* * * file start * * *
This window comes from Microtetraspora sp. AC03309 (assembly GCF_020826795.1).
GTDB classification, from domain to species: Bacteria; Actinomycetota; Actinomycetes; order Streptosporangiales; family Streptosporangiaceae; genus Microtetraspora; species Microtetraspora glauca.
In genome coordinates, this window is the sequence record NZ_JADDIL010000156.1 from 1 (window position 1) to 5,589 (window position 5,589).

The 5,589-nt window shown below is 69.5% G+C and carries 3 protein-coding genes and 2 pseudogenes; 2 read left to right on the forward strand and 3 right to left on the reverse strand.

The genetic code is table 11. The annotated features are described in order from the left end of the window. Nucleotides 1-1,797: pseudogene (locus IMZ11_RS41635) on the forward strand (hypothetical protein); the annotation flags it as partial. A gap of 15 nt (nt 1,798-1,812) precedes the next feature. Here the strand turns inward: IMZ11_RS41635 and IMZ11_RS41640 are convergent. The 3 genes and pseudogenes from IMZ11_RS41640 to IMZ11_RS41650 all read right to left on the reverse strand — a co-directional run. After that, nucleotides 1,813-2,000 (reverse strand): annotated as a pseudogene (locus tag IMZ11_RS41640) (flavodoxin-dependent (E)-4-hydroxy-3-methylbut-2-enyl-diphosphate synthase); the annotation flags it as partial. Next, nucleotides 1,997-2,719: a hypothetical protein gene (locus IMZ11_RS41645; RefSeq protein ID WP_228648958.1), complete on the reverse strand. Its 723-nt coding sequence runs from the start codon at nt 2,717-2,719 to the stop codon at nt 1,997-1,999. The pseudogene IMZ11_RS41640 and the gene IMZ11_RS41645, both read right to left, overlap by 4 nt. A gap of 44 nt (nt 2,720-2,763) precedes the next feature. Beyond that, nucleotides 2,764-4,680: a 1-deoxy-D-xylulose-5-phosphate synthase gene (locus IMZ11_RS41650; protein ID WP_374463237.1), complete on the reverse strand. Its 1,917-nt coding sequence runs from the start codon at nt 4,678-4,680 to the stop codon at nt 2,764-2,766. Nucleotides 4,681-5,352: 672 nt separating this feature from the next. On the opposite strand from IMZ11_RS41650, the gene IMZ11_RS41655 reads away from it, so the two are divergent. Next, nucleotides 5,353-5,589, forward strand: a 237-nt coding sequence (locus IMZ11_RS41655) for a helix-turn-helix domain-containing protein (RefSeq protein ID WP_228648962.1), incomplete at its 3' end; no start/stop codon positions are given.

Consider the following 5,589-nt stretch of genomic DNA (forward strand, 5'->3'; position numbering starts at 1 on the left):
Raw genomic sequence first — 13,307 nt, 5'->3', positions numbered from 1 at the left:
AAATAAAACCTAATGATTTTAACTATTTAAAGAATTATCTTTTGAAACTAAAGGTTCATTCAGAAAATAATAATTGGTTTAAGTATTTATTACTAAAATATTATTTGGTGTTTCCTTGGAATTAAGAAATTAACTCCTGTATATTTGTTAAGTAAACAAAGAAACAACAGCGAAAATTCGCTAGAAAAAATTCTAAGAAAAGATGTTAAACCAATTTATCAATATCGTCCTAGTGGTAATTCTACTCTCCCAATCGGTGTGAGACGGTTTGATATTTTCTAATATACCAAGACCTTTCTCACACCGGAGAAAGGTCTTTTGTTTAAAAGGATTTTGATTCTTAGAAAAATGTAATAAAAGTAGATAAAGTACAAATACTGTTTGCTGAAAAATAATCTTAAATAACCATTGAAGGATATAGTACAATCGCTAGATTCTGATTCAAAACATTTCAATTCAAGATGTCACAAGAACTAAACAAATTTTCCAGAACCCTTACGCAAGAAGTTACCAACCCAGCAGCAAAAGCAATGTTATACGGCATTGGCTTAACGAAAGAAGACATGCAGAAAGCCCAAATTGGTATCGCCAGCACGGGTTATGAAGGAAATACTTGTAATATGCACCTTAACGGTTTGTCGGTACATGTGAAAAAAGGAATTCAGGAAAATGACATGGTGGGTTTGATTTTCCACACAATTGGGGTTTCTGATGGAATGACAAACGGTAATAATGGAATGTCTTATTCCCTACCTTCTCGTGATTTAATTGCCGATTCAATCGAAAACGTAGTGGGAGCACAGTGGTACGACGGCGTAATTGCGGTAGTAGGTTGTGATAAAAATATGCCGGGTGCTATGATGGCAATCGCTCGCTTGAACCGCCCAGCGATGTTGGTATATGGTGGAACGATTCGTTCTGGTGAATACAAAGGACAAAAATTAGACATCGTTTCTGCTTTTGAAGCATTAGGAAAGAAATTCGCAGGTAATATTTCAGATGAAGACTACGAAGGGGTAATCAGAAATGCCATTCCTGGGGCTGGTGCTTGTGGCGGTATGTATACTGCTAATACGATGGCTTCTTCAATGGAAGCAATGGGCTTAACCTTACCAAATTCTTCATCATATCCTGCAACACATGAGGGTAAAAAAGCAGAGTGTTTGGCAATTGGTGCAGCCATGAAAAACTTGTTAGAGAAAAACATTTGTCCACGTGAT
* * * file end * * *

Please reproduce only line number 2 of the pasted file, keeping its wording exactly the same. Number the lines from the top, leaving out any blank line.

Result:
GTDB classification, from domain to species: Bacteria; Actinomycetota; Actinomycetes; order Streptosporangiales; family Streptosporangiaceae; genus Microtetraspora; species Microtetraspora glauca.